By PETER LEONARD, Associated Press
BAIKONUR, Kazakhstan (AP) — A Soyuz spacecraft carrying three astronauts took off atop a towering Russian rocket on Wednesday, headed for the International Space Station.
It launched from Russia's manned-space facility in the frigid steppes of Kazakhstan at 6:12 p.m. (1212 GMT). It separated from its final rocket stage and went into orbit about 15 minutes later.
American Tom Marshburn, Russian Roman Romanenko and Canadian Chris Hadfield will travel for two days in the capsule, before docking with the space station where three other astronauts are already on board.
The docking coming close to Christmas added to the high emotional valence of spaceflight for Hadfield.
"There are certain times of the year and certain times in life that are special by everybody's traditions. In my family's tradition, this is maybe the most special time of the year," he said.
Around four hours before the launch, the astronauts posed for photos, ran final suit checks and chatted with relatives through protective glass designed to protect them from infection.
Romanenko was seen off by his father Yuri, who set a record for time spent in space during a mission in the 1970s.
"My dad carried out a spaceflight in a two-person crew ... on a similarly cold day 35 years ago and that was one of the first long-term flights," Romanenko said at a news conference on the eve of the launch.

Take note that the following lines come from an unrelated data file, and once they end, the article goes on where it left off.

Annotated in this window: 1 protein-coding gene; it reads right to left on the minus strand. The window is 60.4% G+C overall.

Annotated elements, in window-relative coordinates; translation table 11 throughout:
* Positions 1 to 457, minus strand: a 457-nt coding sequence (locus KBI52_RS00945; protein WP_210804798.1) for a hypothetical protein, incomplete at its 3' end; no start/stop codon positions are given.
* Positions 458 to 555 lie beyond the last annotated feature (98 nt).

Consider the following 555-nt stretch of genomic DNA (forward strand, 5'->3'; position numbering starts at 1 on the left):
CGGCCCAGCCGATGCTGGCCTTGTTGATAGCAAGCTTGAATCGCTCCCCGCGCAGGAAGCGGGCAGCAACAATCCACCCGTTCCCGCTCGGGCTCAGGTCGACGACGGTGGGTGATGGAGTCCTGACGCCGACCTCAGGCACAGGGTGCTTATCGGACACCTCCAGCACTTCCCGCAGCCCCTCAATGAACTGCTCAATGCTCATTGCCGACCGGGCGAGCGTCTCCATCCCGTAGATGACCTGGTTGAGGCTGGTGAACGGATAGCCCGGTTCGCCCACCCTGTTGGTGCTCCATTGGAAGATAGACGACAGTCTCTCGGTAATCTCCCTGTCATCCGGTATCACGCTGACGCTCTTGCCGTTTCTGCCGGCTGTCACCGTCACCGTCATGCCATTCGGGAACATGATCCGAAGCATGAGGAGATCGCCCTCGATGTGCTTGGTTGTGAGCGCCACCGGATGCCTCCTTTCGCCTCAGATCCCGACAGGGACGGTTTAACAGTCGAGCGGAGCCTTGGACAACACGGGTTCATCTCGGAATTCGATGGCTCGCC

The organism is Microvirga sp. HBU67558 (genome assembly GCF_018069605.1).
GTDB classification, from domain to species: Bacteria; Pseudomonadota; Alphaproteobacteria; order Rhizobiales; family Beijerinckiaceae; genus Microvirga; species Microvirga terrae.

Typically, the crew performs a final outdoor salute to top space officials before mounting the bus taking them to the Soyuz, but the practice was forgone on this occasion because of the severe cold; the temperature at launch time was -17 C (2 F).
Before the astronauts were tightly packed into the cramped capsule, they exchanged greetings with Russian Federal Space Agency chief Vladimir Popovkin.
Although space travel has long fascinated the general public, interest has flagged in recent decades as tightened budgets have constrained ambitions.
Hadfield displayed optimism about the future of the industry and said that the voyages to the moon, which last happened 40 years ago, set an important precedent.
"What we are doing today as a group is continuing through that door and learning the things we need to do and taking one small step at a time so that we can better understand where we are in the universe," he said.
Jim Heintz in Moscow contributed to this story.
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